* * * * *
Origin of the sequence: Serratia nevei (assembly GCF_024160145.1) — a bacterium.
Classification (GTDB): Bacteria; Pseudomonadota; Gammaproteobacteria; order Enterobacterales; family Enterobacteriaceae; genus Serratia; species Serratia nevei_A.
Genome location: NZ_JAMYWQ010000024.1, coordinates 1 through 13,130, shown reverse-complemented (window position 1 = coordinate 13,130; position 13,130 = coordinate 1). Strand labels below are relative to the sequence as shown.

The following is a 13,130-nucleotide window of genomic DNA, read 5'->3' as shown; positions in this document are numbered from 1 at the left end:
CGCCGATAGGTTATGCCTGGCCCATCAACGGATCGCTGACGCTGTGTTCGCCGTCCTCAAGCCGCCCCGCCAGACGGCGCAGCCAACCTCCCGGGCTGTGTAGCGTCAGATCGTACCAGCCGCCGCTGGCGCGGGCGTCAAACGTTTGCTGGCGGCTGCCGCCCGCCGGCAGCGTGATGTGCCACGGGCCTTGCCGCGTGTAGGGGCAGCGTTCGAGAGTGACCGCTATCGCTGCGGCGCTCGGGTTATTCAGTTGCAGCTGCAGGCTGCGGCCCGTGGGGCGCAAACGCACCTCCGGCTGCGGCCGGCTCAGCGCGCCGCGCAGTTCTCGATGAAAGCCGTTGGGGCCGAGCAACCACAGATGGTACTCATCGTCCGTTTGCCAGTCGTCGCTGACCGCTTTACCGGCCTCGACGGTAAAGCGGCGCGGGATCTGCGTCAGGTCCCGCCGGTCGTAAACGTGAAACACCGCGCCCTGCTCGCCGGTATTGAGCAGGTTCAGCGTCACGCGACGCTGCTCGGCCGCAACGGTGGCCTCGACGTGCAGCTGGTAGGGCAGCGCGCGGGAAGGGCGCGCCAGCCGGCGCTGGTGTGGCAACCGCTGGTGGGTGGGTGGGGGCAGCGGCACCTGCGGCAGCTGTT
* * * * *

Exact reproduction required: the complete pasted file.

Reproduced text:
Origin of the sequence: Serratia nevei (assembly GCF_024160145.1) — a bacterium.
Classification (GTDB): Bacteria; Pseudomonadota; Gammaproteobacteria; order Enterobacterales; family Enterobacteriaceae; genus Serratia; species Serratia nevei_A.
Genome location: NZ_JAMYWQ010000024.1, coordinates 1 through 13,130, shown reverse-complemented (window position 1 = coordinate 13,130; position 13,130 = coordinate 1). Strand labels below are relative to the sequence as shown.

The following is a 13,130-nucleotide window of genomic DNA, read 5'->3' as shown; positions in this document are numbered from 1 at the left end:
CGCCGATAGGTTATGCCTGGCCCATCAACGGATCGCTGACGCTGTGTTCGCCGTCCTCAAGCCGCCCCGCCAGACGGCGCAGCCAACCTCCCGGGCTGTGTAGCGTCAGATCGTACCAGCCGCCGCTGGCGCGGGCGTCAAACGTTTGCTGGCGGCTGCCGCCCGCCGGCAGCGTGATGTGCCACGGGCCTTGCCGCGTGTAGGGGCAGCGTTCGAGAGTGACCGCTATCGCTGCGGCGCTCGGGTTATTCAGTTGCAGCTGCAGGCTGCGGCCCGTGGGGCGCAAACGCACCTCCGGCTGCGGCCGGCTCAGCGCGCCGCGCAGTTCTCGATGAAAGCCGTTGGGGCCGAGCAACCACAGATGGTACTCATCGTCCGTTTGCCAGTCGTCGCTGACCGCTTTACCGGCCTCGACGGTAAAGCGGCGCGGGATCTGCGTCAGGTCCCGCCGGTCGTAAACGTGAAACACCGCGCCCTGCTCGCCGGTATTGAGCAGGTTCAGCGTCACGCGACGCTGCTCGGCCGCAACGGTGGCCTCGACGTGCAGCTGGTAGGGCAGCGCGCGGGAAGGGCGCGCCAGCCGGCGCTGGTGTGGCAACCGCTGGTGGGTGGGTGGGGGCAGCGGCACCTGCGGCAGCTGTT